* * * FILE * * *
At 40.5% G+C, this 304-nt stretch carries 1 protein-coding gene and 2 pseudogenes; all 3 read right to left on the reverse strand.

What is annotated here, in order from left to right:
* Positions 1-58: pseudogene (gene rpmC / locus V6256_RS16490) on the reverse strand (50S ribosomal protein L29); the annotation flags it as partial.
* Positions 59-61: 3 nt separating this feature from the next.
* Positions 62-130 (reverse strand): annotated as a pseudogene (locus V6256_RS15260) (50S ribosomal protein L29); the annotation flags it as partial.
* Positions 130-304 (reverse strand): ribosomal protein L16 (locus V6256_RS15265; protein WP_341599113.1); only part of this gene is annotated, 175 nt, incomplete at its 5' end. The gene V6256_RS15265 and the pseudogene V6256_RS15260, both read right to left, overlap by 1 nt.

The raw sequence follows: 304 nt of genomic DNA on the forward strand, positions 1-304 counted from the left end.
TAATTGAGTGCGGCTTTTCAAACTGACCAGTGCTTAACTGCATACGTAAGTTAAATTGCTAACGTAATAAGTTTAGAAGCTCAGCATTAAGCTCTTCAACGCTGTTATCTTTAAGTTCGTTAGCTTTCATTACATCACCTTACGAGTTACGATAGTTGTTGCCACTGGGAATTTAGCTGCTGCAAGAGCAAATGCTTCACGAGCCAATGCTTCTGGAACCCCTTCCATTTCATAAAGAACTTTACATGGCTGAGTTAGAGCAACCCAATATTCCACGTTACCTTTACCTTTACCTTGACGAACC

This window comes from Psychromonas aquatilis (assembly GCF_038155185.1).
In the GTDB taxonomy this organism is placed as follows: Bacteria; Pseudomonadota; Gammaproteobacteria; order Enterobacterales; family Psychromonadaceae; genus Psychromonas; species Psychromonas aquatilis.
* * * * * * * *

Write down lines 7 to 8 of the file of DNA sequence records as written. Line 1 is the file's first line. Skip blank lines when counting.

The raw sequence follows: 304 nt of genomic DNA on the forward strand, positions 1-304 counted from the left end.
TAATTGAGTGCGGCTTTTCAAACTGACCAGTGCTTAACTGCATACGTAAGTTAAATTGCTAACGTAATAAGTTTAGAAGCTCAGCATTAAGCTCTTCAACGCTGTTATCTTTAAGTTCGTTAGCTTTCATTACATCACCTTACGAGTTACGATAGTTGTTGCCACTGGGAATTTAGCTGCTGCAAGAGCAAATGCTTCACGAGCCAATGCTTCTGGAACCCCTTCCATTTCATAAAGAACTTTACATGGCTGAGTTAGAGCAACCCAATATTCCACGTTACCTTTACCTTTACCTTGACGAACC